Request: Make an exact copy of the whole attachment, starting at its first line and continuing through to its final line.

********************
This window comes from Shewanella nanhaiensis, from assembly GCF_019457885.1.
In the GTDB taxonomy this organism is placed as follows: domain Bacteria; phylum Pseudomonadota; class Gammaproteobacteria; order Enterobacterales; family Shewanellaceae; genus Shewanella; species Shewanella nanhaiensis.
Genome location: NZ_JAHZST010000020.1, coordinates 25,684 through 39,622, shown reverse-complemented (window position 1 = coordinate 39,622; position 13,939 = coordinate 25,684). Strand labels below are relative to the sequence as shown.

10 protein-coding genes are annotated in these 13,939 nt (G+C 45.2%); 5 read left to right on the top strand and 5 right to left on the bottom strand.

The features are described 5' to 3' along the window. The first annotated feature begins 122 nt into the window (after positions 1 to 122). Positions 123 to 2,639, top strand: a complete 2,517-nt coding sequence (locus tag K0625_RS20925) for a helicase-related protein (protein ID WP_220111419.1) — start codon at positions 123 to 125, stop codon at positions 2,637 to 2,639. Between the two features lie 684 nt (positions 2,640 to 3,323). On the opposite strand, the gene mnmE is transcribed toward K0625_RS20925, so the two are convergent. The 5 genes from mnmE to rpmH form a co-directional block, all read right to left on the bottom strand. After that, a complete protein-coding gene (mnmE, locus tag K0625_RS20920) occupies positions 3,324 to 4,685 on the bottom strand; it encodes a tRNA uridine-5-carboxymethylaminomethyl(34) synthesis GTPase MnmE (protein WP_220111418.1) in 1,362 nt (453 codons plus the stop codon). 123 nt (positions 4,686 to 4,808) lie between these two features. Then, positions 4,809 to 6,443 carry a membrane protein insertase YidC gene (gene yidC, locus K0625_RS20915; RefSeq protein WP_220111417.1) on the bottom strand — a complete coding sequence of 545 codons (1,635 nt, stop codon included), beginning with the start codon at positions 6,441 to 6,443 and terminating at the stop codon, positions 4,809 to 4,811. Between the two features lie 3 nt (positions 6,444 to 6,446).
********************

This window comes from Shewanella nanhaiensis, from assembly GCF_019457885.1.
In the GTDB taxonomy this organism is placed as follows: domain Bacteria; phylum Pseudomonadota; class Gammaproteobacteria; order Enterobacterales; family Shewanellaceae; genus Shewanella; species Shewanella nanhaiensis.
Genome location: NZ_JAHZST010000020.1, coordinates 25,684 through 39,622, shown reverse-complemented (window position 1 = coordinate 39,622; position 13,939 = coordinate 25,684). Strand labels below are relative to the sequence as shown.

10 protein-coding genes are annotated in these 13,939 nt (G+C 45.2%); 5 read left to right on the top strand and 5 right to left on the bottom strand.

The features are described 5' to 3' along the window. The first annotated feature begins 122 nt into the window (after positions 1 to 122). Positions 123 to 2,639, top strand: a complete 2,517-nt coding sequence (locus tag K0625_RS20925) for a helicase-related protein (protein ID WP_220111419.1) — start codon at positions 123 to 125, stop codon at positions 2,637 to 2,639. Between the two features lie 684 nt (positions 2,640 to 3,323). On the opposite strand, the gene mnmE is transcribed toward K0625_RS20925, so the two are convergent. The 5 genes from mnmE to rpmH form a co-directional block, all read right to left on the bottom strand. After that, a complete protein-coding gene (mnmE, locus tag K0625_RS20920) occupies positions 3,324 to 4,685 on the bottom strand; it encodes a tRNA uridine-5-carboxymethylaminomethyl(34) synthesis GTPase MnmE (protein WP_220111418.1) in 1,362 nt (453 codons plus the stop codon). 123 nt (positions 4,686 to 4,808) lie between these two features. Then, positions 4,809 to 6,443 carry a membrane protein insertase YidC gene (gene yidC, locus K0625_RS20915; RefSeq protein WP_220111417.1) on the bottom strand — a complete coding sequence of 545 codons (1,635 nt, stop codon included), beginning with the start codon at positions 6,441 to 6,443 and terminating at the stop codon, positions 4,809 to 4,811. Between the two features lie 3 nt (positions 6,444 to 6,446).